October 19th, 2004

flavored with age

A boring post about dreams

So recently I had this idea for a screenplay, which I actually intend to write one of these days when I finish the fifteen billion other things I have to do, because I think it's an interesting idea and it might be "salable", as the young people say these days. In fact, it's either the most commercial idea I've ever had, or the least.

Anyway, I had this dream last night that I had sold the screenplay and it became a big critical success, so my agent (note: I don't actually have an agent) sent me to do an interview for a feature Entertainment Weekly was doing about "hip young screenwriters" (note: I am neither hip nor young). So I go to the home of this other "hip young screenwriter", who actually is young and hip, and who has been celebrated for a movie he wrote that was about how awesome yet frustrating it is to be smarter and better and cooler than the rest of your family, a la "Garden State" and a bunch of other movies that leave a bad taste in my mouth. He lives in this really swanky house somewhere in the suburbs of New York City, and he tries to have a conversation with me about my work, but all he can think of to say is how he thought the title (the title contains an impolite word) was "outrageous, man". I tell him about how hard it was to get the film released because of its content and title, but he doesn't seem very interested.

Then, his wife appears. She is a dead ringer for MTV's Kennedy, only about a decade younger, and it is clear she intends to dominate the whole conversation. She talks to me non-stop about what a fabulous genius her husband is, and how many great things he has lined up after this, and how even though he's a writer, he's really good-looking, and he's in negotiations to be a model in a series of television ads for Gap. I am entirely unable to get a word in with her. She begins talking about what a hard life they had before he sold the screenplay, mentioning that they only had one car, they could barely afford to travel to Europe, and they didn't even have a house and had to live in an apartment like a schmuck. I already want to punch her in the side of the head, but then she pulls out a new laptop computer that she clearly just bought yesterday and fires it up, claiming that it's absolutely essential for their reputation that they keep up to date. She then notes how disappointed she was that her very first e-mail on this new computer was a begging letter from the DNC signed by John Kerry, because "I'm none too fond of that John Kerry."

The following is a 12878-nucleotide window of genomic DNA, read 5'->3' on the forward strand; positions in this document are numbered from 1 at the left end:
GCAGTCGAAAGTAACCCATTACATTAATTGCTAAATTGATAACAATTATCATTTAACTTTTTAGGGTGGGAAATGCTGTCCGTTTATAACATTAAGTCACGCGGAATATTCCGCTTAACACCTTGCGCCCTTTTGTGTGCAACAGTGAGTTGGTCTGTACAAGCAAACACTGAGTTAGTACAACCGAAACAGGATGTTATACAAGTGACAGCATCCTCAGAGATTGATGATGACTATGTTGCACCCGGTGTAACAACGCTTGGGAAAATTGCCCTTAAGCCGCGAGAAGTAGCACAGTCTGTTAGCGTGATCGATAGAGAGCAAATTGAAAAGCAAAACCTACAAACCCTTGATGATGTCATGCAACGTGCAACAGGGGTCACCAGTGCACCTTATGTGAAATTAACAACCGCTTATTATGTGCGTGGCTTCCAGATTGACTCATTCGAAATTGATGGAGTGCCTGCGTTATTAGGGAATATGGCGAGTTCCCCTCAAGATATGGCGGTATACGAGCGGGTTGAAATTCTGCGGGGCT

It is at this point that I excuse myself to go stand in their front yard, and when the interviewer arrives, I tell her that she'll have to talk to me outdoors, because I'm not going back in the house.

HOW MANY PRECIOUS MINUTES OF YOUR LIFE YOU'LL NEVER GET BACK DID YOU WASTE READING THIS ENTRY?
flavored with age

Stupid mini-poll

A while ago, I wrote this story on my website. Once I've cleaned it up so that it makes more sense, I think it'll be a pretty decent story, in a creepy quasi-fairy-tale way, but it seems a bit flat as just text, and lately I've been thinking of "doing something" with it in another medium. The only thing is, I have no idea what "doing something" is, and I don't know anything about other media.

Poll #369063 We create, you decide

What should I do with "The Boy Who Was Death"?

You should turn it into some kind of performance or stage presentation.
1(6.2%)
You should film it.
0(0.0%)
You should make it into a comic or an illustrated text of some sort.
5(31.2%)
You should leave it as a story.
6(37.5%)
You should make it into a sculpture or an interpretive dance or something.
0(0.0%)
You should do nothing with it because it's not very good.
0(0.0%)
I have no opinion on this matter.
2(12.5%)
Little care I, because I don't read the Ludic Log and I never will.
1(6.2%)
Little care I, because I do read the Ludic Log, but I just don't give a fuck.
0(0.0%)
I don't know, but it appears that you are very fond of the name "Carter".
1(6.2%)